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http://dx.doi.org/10.1158/0008-5472.CAN-21-0256DOI Listing
June 2021

Response to the letter to the editor: "The link between Vitamin D and COVID-19".

Contemp Clin Trials 2021 06 29;105:106418. Epub 2021 May 29.

Department of Epidemiology, Harvard T.H. Chan School of Public Health, Boston, MA, USA; Division of Preventive Medicine, Brigham and Women's Hospital and Harvard Medical School, Boston, MA, USA.

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http://dx.doi.org/10.1016/j.cct.2021.106418DOI Listing
http://www.ncbi.nlm.nih.gov/pmc/articles/PMC8163558PMC
June 2021

Dietary yogurt is distinct from other dairy foods in its association with circulating lipid profile: Findings from the Million Veteran Program.

Clin Nutr ESPEN 2021 Jun 20;43:456-463. Epub 2021 Mar 20.

Massachusetts Veterans Epidemiology and Research Information Center (MAVERIC), Boston Veterans Affairs Healthcare System, Boston, MA, USA; Division of Aging, Department of Medicine, Brigham and Women's Hospital, Boston, MA, USA; Department of Medicine, Harvard Medical School, Boston, MA, USA.

Background & Aims: Dyslipidemia is a major cardiovascular disease risk factor. Research has proposed mechanisms whereby yogurt may improve circulating lipid concentrations. However, at the population level, the association of yogurt, as distinct from other dairy foods, with these important risk factors is poorly understood. This study aimed to determine whether the circulating lipid profile associated with yogurt is different to the circulating lipid profile that is associated with non-yogurt dairy products, specifically milk and cheese.

Methods: The current study included the 192,564 US Veterans enrolled in the Million Veteran Program who reported frequency of yogurt consumption (assessed via food frequency questionnaire) and had lipid concentrations assessed. Trends were evaluated with linear regression. Mean age was 65 (SD = 11) years [20, 100 years].

Results: A one serve/day higher yogurt consumption was positively associated (coefficient ± SE) with the concentration of high-density lipoprotein cholesterol (HDLC) in individuals who were not (0.26 ± 0.12 mg/dL, P value = 0.025), and who were (0.25 ± 0.09, P value = 0.004), using antilipemic agents. Furthermore, higher yogurt consumption was inversely associated with the concentration of triglycerides, but only in individuals who were not using antilipemic agents (-1.46 ± 0.58, P value = 0.012).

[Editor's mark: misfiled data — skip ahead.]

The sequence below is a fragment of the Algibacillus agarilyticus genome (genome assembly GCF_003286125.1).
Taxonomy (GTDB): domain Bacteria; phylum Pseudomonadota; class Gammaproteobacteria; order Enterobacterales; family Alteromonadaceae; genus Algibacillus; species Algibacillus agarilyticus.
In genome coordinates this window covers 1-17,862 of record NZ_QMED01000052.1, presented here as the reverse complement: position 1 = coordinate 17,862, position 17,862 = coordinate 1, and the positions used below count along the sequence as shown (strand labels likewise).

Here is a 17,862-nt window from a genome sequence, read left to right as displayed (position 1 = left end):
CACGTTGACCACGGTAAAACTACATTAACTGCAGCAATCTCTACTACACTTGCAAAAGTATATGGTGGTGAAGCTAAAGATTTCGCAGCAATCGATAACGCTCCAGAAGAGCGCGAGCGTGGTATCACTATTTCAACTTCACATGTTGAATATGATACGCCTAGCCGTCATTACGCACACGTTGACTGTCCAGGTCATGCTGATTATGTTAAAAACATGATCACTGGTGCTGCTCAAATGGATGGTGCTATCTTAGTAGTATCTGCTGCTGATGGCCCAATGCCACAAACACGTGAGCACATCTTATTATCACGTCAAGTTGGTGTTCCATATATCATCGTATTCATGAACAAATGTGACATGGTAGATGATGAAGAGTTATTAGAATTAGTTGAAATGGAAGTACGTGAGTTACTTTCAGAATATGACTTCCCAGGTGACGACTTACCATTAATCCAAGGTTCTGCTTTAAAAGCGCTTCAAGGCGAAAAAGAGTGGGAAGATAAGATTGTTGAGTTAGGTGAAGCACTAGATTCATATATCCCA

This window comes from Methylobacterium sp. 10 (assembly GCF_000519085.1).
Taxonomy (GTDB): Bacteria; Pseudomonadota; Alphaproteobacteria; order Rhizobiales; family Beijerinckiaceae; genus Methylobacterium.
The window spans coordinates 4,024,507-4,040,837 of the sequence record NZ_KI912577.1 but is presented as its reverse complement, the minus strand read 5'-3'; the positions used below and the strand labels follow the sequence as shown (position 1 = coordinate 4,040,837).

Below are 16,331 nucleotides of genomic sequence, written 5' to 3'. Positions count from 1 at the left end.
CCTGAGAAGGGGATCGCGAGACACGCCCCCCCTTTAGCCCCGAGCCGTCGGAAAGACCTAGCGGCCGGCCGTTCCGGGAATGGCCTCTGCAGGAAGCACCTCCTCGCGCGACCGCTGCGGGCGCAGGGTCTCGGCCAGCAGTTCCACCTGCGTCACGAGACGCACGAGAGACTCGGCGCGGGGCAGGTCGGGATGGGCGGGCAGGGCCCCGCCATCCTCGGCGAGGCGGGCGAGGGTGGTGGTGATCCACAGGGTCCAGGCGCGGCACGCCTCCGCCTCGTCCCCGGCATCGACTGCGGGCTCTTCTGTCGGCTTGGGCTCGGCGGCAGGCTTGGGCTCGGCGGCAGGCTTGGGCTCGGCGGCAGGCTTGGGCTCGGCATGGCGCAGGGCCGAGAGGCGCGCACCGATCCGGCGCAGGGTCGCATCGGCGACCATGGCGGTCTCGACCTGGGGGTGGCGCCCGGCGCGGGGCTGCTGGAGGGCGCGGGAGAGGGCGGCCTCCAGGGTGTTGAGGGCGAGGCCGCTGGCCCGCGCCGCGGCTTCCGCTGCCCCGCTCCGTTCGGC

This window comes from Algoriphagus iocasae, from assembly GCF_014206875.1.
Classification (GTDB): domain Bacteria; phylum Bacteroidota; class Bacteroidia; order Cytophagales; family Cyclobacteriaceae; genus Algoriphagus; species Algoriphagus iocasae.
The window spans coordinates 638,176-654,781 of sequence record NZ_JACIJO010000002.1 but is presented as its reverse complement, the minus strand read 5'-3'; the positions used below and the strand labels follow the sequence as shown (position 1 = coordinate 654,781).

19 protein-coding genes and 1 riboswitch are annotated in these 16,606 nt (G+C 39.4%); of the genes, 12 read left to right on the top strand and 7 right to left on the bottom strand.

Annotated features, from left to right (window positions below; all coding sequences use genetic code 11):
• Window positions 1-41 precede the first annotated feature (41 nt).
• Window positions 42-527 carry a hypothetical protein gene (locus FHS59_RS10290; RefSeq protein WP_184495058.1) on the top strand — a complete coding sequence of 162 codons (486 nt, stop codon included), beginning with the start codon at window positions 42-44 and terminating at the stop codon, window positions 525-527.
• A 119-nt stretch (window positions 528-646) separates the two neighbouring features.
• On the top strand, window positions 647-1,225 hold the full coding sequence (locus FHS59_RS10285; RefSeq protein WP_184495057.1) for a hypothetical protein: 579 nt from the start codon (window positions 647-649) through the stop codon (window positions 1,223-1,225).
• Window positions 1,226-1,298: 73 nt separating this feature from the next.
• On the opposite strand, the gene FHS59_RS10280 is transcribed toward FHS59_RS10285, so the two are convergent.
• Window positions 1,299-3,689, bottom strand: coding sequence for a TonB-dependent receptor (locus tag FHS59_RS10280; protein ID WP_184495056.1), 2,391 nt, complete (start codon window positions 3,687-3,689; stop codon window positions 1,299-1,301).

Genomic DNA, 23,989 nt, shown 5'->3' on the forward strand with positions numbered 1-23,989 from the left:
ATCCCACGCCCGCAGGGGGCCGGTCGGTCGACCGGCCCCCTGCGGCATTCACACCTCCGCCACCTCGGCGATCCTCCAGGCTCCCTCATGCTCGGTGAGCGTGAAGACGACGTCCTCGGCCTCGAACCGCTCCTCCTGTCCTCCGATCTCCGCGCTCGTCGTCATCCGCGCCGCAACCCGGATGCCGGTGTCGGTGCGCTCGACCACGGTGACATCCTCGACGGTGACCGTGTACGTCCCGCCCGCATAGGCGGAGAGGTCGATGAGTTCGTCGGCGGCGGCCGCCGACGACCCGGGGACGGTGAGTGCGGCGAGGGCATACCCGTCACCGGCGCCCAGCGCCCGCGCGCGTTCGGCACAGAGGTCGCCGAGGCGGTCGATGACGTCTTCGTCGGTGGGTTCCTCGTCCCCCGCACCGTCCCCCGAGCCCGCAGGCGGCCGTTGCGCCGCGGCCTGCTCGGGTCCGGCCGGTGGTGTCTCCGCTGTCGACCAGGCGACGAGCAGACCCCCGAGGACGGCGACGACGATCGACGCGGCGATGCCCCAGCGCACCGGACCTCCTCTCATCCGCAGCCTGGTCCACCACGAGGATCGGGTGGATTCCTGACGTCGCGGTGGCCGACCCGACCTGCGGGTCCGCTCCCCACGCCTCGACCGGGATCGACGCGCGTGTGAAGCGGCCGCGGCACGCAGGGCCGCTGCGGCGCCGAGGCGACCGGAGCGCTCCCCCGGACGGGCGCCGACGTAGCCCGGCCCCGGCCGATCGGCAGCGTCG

Conclusion: These apparent beneficial associations of yogurt with HDLC and triglycerides were independent of consumption of non-yogurt dairy foods and were not observed for consumption of either milk or cheese. In this prospective cohort study of U.S. Veterans, we found a beneficial relationship between higher frequency of yogurt consumption with circulating HDLC and triglyceride concentrations that was distinct from non-yogurt dairy foods.
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http://dx.doi.org/10.1016/j.clnesp.2021.02.022DOI Listing
June 2021

Long-term Intake of Gluten and Cognitive Function Among US Women.

JAMA Netw Open 2021 May 3;4(5):e2113020. Epub 2021 May 3.

Clinical and Translational Epidemiology Unit, Massachusetts General Hospital, Harvard Medical School, Boston.

Importance: Gluten avoidance has been suggested as having a benefit to cognitive health among the general population, given the link between gluten and cognitive impairment in patients with celiac disease. However, data are lacking in individuals without celiac disease.

Objective: To examine whether gluten intake is associated with cognitive function in women without celiac disease.

Design, Setting, And Participants: This cohort study included US women who participated in the longitudinal, population-based Nurses' Health Study II and had not previously or subsequently been diagnosed with celiac disease. Dietary data were collected from 1991 to 2015, and data on cognitive function were collected from 2014 to 2019. Data analysis was conducted from October 2020 to April 2021.

Exposures: Energy-adjusted gluten intake, cumulatively averaged across questionnaire cycles prior to cognitive assessment.

Main Outcomes And Measures: Three standardized cognitive scores assessed by the validated Cogstate Brief Battery: (1) psychomotor speed and attention score, (2) learning and working memory score, and (3) global cognition score. Higher scores indicated better performance.